While Austin-Round Rock-Georgetown, TX, may be well known for its music and filmmaking scenes, it also has a robust, multifaceted arts scene marked by a collaborative ethos that includes a cutting-edge theater community, a burgeoning visual arts scene, and emerging art/tech intersections. With this array of arts activity, it is no surprise that the city ranks within the top 2% of communities on Arts Providers, with particular strengths in arts, culture, and entertainment firms as well as arts and culture employees. In fact, Austin’s ranking among the number of arts and culture employees per capita experienced a significant jump in this year’s index compared to 2020.
Billed as the “Live Music Capital of the World,” Austin has more than 250 live venues that fill the city with music every night of the week and is a magnet for young musicians and their audiences. Austin is also a well-established festival town with long-running annual events such as Austin City Limits, South by Southwest (SXSW), Austin Film Festival, Fusebox Festival, Texas Book Festival, and cultural celebrations like Dia de los Muertos. While the music industry statewide was heavily impacted by shutdowns and closures during the height of the COVD-19 pandemic, recent research shows the economic impact of the music industry surpassed 2019 numbers. Austin continues to play a key role in music performance statewide, even as rising housing costs are causing some musicians and creatives to relocate to other nearby areas.
Austin’s arts and cultural community is also strong in other disciplines like theatre and visual arts. Austin’s experimental theater may be due in part to the widely regarded Michener Center for Writers at the University of Texas (UT), with its focus on playwriting and screenwriting, as well as innovative productions by the Rude Mechs collective, the artist-owned Vortex theater, and by Proyecto Teatro, which presents all programming entirely in Spanish. Museums like UT’s Blanton Museum of Art, one of the largest university art museums in the U.S., and The Contemporary Austin, Mexic-Arte Museum (the Official Mexican and Mexican American Museum in the Southwest), and the East Austin Studio Tour (E.A.S.T.), among others, have nurtured the rising visual arts scene. With its strength in technology, Austin has achieved the distinction of being the first (and only) city in the U.S. to receive a City of Media Arts designation within UNESCO’s Creative Cities Network.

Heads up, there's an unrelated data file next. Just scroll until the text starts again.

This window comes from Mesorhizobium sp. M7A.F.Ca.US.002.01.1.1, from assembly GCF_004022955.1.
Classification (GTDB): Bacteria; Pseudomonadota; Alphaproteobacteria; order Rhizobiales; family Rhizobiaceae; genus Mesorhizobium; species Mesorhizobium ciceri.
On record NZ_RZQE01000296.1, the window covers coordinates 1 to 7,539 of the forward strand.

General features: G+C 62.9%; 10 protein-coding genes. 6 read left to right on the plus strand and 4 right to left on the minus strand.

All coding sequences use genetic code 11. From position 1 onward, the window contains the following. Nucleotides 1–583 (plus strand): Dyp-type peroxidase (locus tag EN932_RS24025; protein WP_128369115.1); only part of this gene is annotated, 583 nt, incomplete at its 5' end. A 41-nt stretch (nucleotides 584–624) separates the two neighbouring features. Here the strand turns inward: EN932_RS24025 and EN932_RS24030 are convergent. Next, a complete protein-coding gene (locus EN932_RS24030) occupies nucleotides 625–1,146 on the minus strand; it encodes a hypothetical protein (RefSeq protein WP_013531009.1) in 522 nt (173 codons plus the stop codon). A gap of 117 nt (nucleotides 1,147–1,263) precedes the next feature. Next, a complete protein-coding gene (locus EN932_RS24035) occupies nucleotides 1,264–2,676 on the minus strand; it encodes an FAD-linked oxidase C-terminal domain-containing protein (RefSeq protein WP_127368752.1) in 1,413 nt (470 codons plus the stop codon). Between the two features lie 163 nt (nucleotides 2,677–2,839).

Despite Austin being the 11th largest city in the nation, the majority of its arts organizations are small. This dynamism is no surprise given the high numbers of state and federal government grants, leading to a Government Support score in the top 4% of all cities. Among all large southern cities in this year’s report, Austin ranks highest when it comes to the inflow of state arts grants.
The Cultural Arts Division of the city’s Economic Development Department administers the Cultural Arts Fund, which receives revenue from the city’s Hotel, Occupancy Tax. Revenue from this tax was on the rise between 2010 and 2019, but the pandemic put a halt to that growth. Recently the tax revenues have started to rebound, which is good news for this key funding source for local arts and cultural organizations,